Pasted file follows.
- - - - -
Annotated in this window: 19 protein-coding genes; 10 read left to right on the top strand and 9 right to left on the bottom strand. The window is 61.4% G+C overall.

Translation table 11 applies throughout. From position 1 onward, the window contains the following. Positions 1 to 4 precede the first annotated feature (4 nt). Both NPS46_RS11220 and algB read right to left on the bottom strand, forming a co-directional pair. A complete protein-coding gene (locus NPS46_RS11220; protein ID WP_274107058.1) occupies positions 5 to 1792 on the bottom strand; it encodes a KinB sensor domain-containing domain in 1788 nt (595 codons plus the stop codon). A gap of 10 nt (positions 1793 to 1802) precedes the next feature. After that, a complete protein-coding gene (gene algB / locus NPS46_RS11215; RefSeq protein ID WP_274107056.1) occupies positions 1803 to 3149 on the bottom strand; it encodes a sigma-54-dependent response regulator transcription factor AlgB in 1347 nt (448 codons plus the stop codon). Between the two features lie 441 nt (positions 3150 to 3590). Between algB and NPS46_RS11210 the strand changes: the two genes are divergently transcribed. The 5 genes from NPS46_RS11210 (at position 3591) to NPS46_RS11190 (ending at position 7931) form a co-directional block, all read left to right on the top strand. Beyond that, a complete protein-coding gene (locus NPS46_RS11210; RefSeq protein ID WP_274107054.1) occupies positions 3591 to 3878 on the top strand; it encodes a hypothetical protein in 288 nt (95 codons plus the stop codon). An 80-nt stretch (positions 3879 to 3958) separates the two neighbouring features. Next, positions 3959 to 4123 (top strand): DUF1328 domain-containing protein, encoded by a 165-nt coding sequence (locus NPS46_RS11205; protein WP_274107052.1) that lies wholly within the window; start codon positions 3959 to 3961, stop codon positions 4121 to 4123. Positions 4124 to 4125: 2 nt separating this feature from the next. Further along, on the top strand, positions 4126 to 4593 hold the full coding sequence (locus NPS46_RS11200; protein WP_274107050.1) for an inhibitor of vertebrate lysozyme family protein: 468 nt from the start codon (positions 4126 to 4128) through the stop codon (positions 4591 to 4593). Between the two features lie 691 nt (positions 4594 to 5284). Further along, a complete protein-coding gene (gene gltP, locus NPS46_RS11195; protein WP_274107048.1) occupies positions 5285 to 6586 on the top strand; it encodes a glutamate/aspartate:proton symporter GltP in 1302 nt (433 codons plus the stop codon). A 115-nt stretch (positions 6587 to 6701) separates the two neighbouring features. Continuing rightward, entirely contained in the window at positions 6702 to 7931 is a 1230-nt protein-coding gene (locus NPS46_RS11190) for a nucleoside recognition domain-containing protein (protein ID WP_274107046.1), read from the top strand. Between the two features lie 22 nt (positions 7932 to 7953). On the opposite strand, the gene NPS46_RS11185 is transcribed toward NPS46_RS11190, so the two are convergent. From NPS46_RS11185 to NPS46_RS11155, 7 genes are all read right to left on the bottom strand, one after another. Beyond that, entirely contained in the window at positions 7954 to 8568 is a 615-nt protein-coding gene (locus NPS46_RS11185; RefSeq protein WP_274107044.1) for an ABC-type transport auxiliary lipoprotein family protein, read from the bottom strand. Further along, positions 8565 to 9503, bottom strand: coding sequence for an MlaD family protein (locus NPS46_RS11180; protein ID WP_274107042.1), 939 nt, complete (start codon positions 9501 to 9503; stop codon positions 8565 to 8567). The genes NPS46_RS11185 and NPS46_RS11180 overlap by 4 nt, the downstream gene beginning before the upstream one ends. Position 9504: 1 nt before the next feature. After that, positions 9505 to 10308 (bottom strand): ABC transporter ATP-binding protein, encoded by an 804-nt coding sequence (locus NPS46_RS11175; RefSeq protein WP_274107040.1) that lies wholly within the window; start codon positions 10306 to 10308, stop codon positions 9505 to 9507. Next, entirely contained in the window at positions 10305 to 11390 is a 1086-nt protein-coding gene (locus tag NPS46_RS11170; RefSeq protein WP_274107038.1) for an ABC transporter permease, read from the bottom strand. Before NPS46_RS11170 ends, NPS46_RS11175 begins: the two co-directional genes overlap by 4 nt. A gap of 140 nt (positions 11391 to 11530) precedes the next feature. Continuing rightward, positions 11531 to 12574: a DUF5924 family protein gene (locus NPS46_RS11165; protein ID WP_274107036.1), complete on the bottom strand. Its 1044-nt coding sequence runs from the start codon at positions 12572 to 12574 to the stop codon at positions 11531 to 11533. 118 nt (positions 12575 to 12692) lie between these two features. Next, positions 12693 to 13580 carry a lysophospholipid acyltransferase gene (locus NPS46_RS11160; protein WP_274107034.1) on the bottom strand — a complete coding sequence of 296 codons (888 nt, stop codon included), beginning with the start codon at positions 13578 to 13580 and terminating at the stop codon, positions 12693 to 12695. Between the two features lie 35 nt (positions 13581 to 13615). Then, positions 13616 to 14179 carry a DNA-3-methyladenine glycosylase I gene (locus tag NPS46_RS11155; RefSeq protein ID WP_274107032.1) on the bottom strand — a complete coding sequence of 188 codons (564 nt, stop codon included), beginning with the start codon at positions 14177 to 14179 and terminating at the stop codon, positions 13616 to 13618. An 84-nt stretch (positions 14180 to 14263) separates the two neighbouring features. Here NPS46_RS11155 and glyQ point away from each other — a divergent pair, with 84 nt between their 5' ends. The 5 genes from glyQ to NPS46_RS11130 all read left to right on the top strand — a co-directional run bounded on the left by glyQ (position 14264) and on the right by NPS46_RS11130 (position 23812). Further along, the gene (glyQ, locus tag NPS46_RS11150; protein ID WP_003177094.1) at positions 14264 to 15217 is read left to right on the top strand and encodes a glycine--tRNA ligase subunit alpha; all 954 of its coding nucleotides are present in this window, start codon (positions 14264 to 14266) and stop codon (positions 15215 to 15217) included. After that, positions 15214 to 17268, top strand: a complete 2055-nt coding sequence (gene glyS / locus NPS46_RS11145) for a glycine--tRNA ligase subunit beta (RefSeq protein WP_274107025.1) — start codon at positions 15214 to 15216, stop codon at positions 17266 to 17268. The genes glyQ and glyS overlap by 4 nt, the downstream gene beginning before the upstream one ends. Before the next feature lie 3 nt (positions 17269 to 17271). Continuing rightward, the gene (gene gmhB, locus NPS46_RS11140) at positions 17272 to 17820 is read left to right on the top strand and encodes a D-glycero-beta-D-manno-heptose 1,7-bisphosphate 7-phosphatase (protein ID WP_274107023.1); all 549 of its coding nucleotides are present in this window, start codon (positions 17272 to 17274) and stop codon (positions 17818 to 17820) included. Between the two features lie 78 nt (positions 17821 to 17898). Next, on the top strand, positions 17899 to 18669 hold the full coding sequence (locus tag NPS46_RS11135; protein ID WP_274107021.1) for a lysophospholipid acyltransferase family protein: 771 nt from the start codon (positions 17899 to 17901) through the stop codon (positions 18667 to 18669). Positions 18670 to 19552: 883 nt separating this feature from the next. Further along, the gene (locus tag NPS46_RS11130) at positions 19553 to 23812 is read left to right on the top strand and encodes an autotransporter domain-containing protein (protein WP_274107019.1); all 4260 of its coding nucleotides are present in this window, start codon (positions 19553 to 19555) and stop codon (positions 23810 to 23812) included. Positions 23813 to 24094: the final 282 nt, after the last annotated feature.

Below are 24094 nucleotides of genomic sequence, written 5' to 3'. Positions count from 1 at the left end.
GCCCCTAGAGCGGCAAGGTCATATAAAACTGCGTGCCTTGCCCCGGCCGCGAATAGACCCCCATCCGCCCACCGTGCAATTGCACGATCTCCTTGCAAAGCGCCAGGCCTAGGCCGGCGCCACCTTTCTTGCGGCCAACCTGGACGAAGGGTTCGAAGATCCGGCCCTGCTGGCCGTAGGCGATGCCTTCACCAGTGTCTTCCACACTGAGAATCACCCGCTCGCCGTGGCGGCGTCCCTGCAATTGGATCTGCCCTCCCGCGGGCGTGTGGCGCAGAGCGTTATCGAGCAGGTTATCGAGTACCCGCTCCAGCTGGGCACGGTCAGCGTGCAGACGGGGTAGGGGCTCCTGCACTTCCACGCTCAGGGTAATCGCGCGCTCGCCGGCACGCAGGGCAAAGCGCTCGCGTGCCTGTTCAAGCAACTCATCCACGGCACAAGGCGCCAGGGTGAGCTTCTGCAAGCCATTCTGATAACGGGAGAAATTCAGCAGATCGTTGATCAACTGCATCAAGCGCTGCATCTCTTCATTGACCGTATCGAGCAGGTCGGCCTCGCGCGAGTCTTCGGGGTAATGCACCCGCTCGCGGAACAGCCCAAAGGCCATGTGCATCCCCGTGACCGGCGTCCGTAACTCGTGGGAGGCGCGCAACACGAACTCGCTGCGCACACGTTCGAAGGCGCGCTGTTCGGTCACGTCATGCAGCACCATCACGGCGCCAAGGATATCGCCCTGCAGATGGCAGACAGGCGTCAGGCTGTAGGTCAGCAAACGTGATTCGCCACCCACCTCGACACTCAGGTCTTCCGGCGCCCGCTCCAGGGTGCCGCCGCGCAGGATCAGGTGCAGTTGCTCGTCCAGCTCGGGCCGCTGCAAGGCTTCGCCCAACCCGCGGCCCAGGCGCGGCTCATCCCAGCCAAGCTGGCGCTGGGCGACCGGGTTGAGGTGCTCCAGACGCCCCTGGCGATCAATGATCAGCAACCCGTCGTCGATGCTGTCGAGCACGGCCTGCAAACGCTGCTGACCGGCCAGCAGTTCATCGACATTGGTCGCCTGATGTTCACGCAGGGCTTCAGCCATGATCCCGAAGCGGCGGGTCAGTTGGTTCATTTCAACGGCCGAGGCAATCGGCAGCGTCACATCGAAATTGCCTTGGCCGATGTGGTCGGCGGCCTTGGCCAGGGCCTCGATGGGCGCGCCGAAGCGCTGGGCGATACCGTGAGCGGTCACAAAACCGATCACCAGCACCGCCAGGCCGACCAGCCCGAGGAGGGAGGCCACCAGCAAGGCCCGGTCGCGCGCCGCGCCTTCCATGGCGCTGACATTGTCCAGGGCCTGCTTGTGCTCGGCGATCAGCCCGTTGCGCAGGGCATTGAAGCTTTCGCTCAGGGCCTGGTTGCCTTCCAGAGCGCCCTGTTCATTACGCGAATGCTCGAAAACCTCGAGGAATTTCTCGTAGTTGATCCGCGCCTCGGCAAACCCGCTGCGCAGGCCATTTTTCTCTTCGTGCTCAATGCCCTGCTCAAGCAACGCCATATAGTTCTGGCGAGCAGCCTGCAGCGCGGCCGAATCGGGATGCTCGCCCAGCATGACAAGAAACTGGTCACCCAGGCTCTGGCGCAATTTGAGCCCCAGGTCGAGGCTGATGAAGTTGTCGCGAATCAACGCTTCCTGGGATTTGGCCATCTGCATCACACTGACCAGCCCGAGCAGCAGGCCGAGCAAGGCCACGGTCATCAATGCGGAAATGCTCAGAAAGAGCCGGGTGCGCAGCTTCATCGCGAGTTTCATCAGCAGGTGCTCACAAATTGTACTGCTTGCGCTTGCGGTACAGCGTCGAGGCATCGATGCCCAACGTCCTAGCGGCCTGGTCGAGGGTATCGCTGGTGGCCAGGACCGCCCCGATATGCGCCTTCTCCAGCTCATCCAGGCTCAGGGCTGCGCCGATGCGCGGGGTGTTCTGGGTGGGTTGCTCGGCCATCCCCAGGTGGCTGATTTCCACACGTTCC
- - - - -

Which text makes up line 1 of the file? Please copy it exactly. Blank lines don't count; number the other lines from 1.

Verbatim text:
Annotated in this window: 19 protein-coding genes; 10 read left to right on the top strand and 9 right to left on the bottom strand. The window is 61.4% G+C overall.